UK government’s increase in dental charges met with criticism
LONDON, UK: The British Dental Association (BDA) and Oral Health Foundation have both come out strongly against the UK government’s recent decision to increase dental charges by more than the rate of inflation. From 1 April 2019, a routine check-up will cost £22.70 instead of £21.60, an increase of just over 5 per cent.
“The cost of visiting an NHS dentist is increasing far beyond that of inflation. We have seen these price rises develop over many years and we fear it will soon push many of the population to breaking point,” said Dr Nigel Carter, OBE, Chairman of the Platform for Better Oral Health in Europe and Chief Executive of the Oral Health Foundation.
“A significant U-turn needs to happen to make NHS dentistry more affordable. It is clear, however, that the government continues to see it as a cash cow to prop up other areas of the health service,” he continued.
Dr Henrik Overgaard-Nielsen, Chair of the General Dental Practice Committee of the BDA, concurred. “Despite pledges of record NHS investment, our patients are being singled out to pay more, just so ministers can pay less,” he said.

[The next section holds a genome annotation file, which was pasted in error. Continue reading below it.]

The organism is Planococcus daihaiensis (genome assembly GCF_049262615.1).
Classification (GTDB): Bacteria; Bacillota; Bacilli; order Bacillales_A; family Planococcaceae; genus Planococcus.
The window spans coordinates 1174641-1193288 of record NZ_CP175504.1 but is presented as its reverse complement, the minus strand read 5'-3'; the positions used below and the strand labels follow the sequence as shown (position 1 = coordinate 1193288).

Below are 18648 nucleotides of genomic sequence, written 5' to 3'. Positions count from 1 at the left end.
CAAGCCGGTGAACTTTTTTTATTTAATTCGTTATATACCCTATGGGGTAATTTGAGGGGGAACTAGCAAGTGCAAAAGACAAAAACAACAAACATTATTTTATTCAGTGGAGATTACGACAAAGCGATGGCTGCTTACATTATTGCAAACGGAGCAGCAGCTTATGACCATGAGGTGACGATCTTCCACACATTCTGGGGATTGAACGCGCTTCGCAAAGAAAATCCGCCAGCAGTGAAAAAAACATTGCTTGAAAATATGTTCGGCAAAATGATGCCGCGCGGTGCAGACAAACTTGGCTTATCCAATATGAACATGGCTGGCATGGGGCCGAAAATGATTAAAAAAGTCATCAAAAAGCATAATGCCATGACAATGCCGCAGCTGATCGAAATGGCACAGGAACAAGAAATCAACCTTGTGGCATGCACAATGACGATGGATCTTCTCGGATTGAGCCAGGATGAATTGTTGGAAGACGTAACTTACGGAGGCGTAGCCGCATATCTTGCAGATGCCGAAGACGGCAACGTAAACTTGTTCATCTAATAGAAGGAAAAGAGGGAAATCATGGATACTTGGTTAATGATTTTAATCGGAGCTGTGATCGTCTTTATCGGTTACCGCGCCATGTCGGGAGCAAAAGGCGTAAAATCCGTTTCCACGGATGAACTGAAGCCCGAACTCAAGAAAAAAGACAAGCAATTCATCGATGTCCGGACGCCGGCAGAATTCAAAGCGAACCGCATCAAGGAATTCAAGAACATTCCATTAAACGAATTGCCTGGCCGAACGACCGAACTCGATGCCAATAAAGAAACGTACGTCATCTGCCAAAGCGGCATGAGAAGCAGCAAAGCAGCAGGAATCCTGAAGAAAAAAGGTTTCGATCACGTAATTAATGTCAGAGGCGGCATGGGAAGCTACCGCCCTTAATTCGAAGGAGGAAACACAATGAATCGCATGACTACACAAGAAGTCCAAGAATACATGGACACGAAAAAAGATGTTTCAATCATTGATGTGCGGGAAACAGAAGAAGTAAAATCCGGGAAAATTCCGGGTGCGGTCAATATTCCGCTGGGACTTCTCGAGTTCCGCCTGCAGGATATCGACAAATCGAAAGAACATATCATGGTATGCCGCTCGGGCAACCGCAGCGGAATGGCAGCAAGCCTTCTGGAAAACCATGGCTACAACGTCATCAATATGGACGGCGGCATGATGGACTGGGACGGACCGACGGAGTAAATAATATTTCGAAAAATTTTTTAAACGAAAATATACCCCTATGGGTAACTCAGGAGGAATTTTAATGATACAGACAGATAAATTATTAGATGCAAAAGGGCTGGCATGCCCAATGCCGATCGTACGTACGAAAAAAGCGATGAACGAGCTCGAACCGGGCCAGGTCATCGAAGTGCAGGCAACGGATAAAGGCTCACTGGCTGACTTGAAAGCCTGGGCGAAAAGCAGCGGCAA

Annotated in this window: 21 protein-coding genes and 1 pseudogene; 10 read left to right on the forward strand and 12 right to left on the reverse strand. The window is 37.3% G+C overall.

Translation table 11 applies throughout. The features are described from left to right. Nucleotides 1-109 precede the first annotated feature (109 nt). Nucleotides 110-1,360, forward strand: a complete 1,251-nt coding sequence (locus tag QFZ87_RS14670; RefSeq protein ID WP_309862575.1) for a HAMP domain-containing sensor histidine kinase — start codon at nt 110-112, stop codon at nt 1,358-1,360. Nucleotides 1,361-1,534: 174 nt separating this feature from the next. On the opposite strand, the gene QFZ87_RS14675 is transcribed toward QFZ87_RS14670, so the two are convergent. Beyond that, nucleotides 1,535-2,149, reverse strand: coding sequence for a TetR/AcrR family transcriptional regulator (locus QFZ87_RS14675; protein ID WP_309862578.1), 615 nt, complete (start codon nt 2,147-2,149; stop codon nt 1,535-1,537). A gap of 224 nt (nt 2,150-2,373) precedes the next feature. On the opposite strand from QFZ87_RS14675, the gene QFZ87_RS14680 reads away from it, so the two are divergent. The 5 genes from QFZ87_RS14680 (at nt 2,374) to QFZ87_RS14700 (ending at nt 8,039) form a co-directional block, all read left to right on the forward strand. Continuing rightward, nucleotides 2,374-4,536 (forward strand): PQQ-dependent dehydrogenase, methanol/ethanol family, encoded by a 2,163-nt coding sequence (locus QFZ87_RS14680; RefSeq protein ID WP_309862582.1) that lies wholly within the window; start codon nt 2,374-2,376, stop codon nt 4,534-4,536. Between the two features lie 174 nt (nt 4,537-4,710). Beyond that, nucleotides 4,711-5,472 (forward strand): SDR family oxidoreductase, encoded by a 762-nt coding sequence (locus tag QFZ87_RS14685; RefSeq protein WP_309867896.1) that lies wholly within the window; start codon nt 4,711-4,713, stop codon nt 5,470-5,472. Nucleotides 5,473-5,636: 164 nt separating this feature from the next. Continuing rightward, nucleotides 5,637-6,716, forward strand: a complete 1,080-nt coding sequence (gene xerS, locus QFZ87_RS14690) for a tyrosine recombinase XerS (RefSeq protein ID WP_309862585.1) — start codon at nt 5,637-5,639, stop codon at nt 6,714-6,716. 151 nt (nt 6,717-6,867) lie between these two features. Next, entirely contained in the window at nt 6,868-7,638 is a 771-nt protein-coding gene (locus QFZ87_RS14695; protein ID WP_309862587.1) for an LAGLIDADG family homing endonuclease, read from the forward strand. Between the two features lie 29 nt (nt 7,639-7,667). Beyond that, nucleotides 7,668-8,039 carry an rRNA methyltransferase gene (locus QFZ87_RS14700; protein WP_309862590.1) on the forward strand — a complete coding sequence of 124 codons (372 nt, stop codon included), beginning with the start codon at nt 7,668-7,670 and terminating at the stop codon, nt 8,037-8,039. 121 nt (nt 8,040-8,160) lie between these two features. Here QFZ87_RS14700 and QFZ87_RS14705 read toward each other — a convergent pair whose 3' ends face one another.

“Dentists share the government’s commitment to prevention, but we cannot make progress when low-income, high-needs patients keep being offered reasons not to attend,” added Nielsen.
Since 2010, net government expenditure on dental services in England has dropped by £550 million in real terms, while the cost of NHS dentistry has increased by more than 30 per cent. In addition, a 2018 study published in the British Journal of General Practice found that there are approximately 380,000 patients every year who head to a general medical practitioner for a dental consultation. These consultations are free, but many general medical practitioners are unequipped to provide dental treatment.